As the COVID-19 pandemic unfolds and conditions remain uncertain, a study suggests that individuals who show symptoms of anxiety and depression have a reduced ability to adapt to changing environments.
Researchers, including several from UC Berkeley, conducted decision-making experiments on more than 200 participants, including people diagnosed with depression and anxiety. The experiments were designed to test probabilistic decision-making, in which the outcome of a decision is based on chance, according to the study’s senior author and campus associate professor of psychology Sonia Bishop.
“Sometimes, the world is stable, and so the same actions tend to give us the best outcome,” Bishop said. “But other times, it’s volatile and when it’s volatile, an action that was previously more likely to result in a desired outcome might change.”
The researchers conducted clinical interviews on the participants to determine what symptoms they showed, according to Bishop. Using a process called bifactor analysis, the researchers factored out symptoms that were unique to anxiety, unique to depression and common to both anxiety and depression.
In the first experiment, which was conducted at a testing facility, individuals had to choose between two shapes — a circle and a square, according to the study. In one version, the selection of a shape would result in a financial reward of varying degrees, and in the other version, choosing a shape would lead to an electric shock of varying magnitude.
Over time, participants would have to learn which shape had a higher probability of yielding an ideal outcome, which is either a higher financial reward or lower magnitude of electric shock, according to the study. To simulate a volatile environment, the shape that initially had a higher chance of leading to a reward would sometimes switch to the other shape.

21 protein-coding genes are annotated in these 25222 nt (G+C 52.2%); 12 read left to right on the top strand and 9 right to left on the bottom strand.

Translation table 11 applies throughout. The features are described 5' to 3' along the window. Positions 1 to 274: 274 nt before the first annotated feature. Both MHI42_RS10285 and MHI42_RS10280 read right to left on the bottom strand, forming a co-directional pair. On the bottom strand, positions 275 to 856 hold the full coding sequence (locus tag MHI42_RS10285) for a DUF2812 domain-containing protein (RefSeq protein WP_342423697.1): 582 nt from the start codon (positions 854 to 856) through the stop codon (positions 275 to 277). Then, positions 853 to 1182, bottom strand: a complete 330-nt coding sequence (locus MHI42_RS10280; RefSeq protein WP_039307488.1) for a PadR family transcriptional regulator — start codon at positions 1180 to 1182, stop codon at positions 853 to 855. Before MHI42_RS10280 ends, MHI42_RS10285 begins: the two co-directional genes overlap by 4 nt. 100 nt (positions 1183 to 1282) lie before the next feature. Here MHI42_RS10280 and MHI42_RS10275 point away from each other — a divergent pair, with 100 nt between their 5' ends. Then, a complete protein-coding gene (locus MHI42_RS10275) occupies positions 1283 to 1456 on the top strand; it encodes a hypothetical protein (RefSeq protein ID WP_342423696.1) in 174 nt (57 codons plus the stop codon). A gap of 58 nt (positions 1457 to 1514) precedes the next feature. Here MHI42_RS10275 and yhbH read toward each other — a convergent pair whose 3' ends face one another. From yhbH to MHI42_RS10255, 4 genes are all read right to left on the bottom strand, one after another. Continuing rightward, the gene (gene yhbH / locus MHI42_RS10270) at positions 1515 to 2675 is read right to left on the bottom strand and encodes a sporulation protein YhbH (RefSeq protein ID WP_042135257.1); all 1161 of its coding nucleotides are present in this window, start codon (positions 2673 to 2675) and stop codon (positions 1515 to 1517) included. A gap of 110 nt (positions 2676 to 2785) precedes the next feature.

“Individuals with high traits of anxiety and depression showed difficulty adapting their learning between stable and volatile environments,” Bishop said. “This is a difficulty common to both anxiety and depression. It’s about being less able to discover an action that results in a good outcome in a rapidly changing or volatile world.”
The second experiment was conducted remotely, and Bishop said she found similar results. Individuals with symptoms common to both anxiety and depression struggled to determine which action to repeat to get the best possible outcome.
Bishop noted that the results of the study are particularly relevant amid the pandemic, during which conditions are frequently changing and rates of depression and anxiety have increased. This means individuals must learn to better adapt their behavior and probability estimates of whether an action is safe to take, Bishop added.
“In the case of COVID, arguably the best possible outcome is not catching it,” Bishop said. “We want to identify those behaviors and adjust that probability estimate to enable us to behave in a more optimal manner.”